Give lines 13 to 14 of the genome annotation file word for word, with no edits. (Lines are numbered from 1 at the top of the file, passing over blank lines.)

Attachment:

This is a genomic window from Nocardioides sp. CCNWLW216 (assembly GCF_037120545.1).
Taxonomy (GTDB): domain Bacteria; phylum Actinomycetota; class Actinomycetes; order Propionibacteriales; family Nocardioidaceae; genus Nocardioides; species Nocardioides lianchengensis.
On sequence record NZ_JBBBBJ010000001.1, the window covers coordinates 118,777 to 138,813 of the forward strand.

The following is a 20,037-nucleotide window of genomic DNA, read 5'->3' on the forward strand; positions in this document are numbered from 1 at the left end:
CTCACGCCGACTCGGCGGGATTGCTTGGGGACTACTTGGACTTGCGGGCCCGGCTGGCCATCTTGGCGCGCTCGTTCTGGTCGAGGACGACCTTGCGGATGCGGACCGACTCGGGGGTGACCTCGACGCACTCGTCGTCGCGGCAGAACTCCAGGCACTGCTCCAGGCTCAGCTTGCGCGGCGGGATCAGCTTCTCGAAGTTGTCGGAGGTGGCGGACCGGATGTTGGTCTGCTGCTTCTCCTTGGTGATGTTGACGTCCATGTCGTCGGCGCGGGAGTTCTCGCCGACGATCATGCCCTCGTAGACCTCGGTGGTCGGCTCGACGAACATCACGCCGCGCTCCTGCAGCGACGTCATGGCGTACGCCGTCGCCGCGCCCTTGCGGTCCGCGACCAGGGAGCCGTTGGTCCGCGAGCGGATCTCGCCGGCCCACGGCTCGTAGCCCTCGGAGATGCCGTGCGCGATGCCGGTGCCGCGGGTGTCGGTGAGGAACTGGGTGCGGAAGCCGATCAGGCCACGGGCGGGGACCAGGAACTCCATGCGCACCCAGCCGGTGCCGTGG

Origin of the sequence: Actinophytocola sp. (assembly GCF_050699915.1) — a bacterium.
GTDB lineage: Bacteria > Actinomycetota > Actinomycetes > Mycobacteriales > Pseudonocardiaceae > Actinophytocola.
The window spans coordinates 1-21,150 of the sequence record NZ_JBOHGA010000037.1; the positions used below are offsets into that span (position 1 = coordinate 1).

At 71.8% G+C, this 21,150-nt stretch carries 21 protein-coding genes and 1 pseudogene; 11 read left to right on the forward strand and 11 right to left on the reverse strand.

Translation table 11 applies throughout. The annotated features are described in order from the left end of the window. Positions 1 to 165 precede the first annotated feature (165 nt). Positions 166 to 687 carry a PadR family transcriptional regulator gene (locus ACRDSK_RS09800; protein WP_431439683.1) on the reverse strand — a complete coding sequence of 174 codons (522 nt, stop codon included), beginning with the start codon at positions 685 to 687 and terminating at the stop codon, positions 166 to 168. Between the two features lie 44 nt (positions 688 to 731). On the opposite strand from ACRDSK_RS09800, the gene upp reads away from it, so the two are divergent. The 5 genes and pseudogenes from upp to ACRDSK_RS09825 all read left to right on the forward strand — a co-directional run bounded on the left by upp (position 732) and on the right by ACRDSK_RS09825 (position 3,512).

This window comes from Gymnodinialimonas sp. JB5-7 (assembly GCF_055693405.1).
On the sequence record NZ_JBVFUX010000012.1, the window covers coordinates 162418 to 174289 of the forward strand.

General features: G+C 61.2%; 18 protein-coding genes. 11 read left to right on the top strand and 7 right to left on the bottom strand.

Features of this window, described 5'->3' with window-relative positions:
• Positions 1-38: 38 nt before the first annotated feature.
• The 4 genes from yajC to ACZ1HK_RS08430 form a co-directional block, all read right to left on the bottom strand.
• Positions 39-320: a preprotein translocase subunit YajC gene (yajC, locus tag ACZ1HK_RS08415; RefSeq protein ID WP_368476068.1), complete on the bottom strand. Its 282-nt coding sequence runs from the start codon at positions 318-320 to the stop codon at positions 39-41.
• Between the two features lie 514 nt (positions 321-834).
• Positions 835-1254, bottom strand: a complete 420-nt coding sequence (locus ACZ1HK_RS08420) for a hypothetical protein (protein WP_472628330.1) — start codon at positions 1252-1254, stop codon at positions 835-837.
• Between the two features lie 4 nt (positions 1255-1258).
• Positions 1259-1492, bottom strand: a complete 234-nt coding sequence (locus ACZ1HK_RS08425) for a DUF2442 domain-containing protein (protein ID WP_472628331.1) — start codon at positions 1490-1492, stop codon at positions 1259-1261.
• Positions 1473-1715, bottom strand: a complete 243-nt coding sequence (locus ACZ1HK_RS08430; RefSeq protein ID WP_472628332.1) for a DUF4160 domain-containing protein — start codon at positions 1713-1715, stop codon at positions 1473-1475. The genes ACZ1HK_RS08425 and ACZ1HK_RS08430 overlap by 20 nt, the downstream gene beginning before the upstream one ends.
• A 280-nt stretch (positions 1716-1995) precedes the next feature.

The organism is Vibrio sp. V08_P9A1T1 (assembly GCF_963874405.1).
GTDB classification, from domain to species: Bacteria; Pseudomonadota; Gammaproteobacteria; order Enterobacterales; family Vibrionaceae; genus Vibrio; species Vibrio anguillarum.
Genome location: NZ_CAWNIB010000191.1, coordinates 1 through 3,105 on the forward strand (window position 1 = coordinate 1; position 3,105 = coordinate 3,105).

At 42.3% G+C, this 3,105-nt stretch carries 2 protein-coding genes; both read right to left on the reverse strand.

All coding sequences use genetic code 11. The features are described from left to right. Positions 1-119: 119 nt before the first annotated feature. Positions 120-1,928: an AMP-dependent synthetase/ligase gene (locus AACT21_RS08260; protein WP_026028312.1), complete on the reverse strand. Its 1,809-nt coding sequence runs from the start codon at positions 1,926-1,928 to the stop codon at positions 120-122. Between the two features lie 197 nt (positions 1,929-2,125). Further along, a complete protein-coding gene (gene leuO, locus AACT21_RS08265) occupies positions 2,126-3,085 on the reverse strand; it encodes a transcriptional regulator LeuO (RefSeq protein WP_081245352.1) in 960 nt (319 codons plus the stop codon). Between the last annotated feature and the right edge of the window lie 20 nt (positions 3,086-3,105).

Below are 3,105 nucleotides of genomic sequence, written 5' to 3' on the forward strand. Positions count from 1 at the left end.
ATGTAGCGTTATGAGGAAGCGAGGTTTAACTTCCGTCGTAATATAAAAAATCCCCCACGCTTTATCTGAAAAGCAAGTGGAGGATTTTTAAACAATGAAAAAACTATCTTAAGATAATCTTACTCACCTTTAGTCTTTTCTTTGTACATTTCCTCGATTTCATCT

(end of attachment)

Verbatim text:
General features: G+C 61.2%; 18 protein-coding genes. 11 read left to right on the top strand and 7 right to left on the bottom strand.

Features of this window, described 5'->3' with window-relative positions: